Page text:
There are many ways to define “disturbing,” but Merriam-Webster lists four traits that give us a good place to start when working with the term. It means anything from causing annoyance, embarrassment, anxiety, or worry to causing agitation or uncomfortable feelings.
In this case, there are certainly a good many films across the spectrum that embody these traits, but only a handful stand out as the most disturbing. Even so, limiting one’s scope to examining only the most disturbing American films grants an even smaller list.
What follows is a ranking for the 10 most disturbing American films, and it includes a variety of genres in order to address the full range of meaning regarding what truly “disturbs” the spectator. No doubt, some of the films below made you irate or need to walk out of the room. Maybe they made you scream in terror or cry with grief. In the end, they left you disturbed, and that’s their greatest feature.
10. Earthlings (2005)
Part of what’s so disturbing about Earthlings is its connection to truth. This American-made documentary film features filmmaker and environmental rights activist Shaun Monson behind the camera accompanied by the voice of Joaquin Phoenix narrating the harsh truths of human cruelty to nature and animals. It’s a scathing critique of capitalism and its byproducts in terms of how humans interact with our world.
From animal gore to landscape shot to depictions of human interactions, whatever the camera sets its gaze upon effuses uncomfortably into the minds of viewers. It reverberates hours, days, and weeks later because the information it provides implicates all of us in a crisis of egoism, entropy, and exploitation.
Documentaries often portray the most horrifying and disturbing elements of our world, and their attempts to be neutral in their telling vary, but Earthlings does a great job using real footage and limited narration to tell its own truth. In the end, the film will have you asking what it means to be human in late capitalism – and how can we learn to do better?
9. Titicut Follies (1967)
In Titicut Follies, Frederick Wiseman captures the dreary and problematic miasma of life inside an American mental health institution. The documentary itself was likely inspired by a quartet or so of asylum-centered horror films that were released before 1967.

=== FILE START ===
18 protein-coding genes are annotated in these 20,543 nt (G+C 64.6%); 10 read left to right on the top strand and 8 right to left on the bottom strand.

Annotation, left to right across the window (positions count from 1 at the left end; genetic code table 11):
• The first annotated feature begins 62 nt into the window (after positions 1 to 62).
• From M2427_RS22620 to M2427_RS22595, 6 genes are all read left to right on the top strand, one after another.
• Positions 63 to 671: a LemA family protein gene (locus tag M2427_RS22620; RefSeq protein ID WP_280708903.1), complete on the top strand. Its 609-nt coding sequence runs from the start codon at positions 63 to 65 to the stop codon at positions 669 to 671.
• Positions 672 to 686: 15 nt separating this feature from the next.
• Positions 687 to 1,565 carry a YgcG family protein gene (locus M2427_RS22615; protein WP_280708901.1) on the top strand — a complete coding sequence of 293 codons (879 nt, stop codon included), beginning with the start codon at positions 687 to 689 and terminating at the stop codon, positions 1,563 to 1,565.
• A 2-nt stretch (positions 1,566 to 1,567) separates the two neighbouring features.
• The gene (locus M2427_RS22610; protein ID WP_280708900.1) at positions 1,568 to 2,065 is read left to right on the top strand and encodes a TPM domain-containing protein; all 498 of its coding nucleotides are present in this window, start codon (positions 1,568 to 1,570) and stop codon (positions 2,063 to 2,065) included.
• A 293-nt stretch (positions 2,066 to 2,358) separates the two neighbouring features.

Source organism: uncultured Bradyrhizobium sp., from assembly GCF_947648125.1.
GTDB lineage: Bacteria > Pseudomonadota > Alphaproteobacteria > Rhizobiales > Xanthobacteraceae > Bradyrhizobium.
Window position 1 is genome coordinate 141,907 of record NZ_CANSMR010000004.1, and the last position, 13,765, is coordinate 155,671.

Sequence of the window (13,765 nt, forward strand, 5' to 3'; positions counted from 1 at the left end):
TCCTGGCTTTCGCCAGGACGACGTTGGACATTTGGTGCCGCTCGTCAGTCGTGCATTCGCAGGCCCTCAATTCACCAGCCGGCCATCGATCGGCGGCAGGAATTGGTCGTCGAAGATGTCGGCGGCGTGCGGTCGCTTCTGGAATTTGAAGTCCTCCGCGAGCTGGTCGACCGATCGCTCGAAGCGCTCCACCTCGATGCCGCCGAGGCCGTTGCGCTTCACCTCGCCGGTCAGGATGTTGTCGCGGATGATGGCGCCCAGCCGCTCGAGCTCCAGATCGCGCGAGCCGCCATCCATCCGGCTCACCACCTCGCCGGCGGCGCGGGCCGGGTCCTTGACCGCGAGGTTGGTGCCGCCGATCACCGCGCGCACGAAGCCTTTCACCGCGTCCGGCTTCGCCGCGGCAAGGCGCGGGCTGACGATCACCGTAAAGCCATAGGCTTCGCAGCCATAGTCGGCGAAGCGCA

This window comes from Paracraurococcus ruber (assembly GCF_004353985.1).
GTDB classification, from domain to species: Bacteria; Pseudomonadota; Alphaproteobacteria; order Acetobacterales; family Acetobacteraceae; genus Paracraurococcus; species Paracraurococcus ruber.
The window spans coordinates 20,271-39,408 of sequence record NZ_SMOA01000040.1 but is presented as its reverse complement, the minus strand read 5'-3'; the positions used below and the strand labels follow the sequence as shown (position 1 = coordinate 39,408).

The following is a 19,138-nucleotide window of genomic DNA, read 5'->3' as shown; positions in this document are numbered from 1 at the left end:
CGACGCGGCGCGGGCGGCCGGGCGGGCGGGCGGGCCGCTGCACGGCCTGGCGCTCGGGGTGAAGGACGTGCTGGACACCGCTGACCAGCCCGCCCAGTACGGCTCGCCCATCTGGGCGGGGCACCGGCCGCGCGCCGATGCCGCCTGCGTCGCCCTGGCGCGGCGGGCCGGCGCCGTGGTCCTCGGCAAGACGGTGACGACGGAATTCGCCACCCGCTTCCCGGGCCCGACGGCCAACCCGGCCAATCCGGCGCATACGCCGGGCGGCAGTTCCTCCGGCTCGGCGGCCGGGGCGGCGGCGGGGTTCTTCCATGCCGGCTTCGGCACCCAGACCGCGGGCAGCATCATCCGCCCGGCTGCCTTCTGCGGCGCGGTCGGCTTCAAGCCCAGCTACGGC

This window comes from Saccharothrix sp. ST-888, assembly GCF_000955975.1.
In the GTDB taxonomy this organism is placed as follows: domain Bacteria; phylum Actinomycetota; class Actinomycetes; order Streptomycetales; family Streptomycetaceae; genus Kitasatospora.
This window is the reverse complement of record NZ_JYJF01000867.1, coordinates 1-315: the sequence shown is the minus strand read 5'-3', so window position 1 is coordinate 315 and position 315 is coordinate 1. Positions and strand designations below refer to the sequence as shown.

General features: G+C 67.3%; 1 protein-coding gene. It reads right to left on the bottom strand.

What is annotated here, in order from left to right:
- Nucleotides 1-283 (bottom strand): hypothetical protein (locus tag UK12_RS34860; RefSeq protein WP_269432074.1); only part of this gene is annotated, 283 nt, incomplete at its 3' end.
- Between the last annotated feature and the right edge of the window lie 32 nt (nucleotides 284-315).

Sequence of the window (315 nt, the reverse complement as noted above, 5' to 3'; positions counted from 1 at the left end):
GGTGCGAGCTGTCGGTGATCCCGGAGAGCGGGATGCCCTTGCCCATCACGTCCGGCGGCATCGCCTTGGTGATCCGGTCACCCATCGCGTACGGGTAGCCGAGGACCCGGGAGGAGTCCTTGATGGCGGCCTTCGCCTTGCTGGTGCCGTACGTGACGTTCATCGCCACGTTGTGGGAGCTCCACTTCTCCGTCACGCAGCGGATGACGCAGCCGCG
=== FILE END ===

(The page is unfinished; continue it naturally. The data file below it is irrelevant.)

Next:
It’s undeniable, however, that the brutal realities portrayed in this artistic documentary are so much more disturbing than, say, Bedlam (1946) or The Unearthly (1957). Perhaps Wiseman released Follies, then, in an attempt to prove how horrifying the truth of mental institutions actually was.
Even if Follies wasn’t inspired by these early films, it certainly worked like a charm on audiences to solidify the terror, for it created later cult horror followings that linger today. Just consider American Horror Story’s “Asylum” season (2012), Grave Encounters (2011), or Shutter Island (2010) to name only a few relatively recent examples.
What’s more, Titicut Follies uses cinematic techniques that encourage the viewer to feel distressed or disturbed, just like the people they’re watching in the film. Extreme close-ups during interviews make the spectator feel forced intimacy with the subjects of the documentary, and the camera often tracks subjects in the far side of the visual field while shooting through crowds, which combines blur and focus together and really frustrates the eyes. On top of all that, repetitive diegetic voice-over creates viewer anxiety, and the black and white coloring makes things even weirder.
Clearly, the content also disturbs, and one of the strangest elements of Follies is that it opens and closes with song and dance numbers performed by residents of the mental institution. Is this exploitation or hospitality? You decide. Regardless, it’s definitely a disturbing film through its truth and its art.
8. The Poughkeepsie Tapes (2007)
In The Poughkeepsie Tapes, the Brothers Dowdle present an absolutely horrifying yet fictional story of a sadistic serial killer’s exploits. In a city in northern New York, police raid a house where they find 800 video tapes presumably made by a serial killer documenting his conquests. The officers are essentially forced to watch all the tapes for clues regarding how to catch the killer, but their experience investigating leaves them psychologically scarred.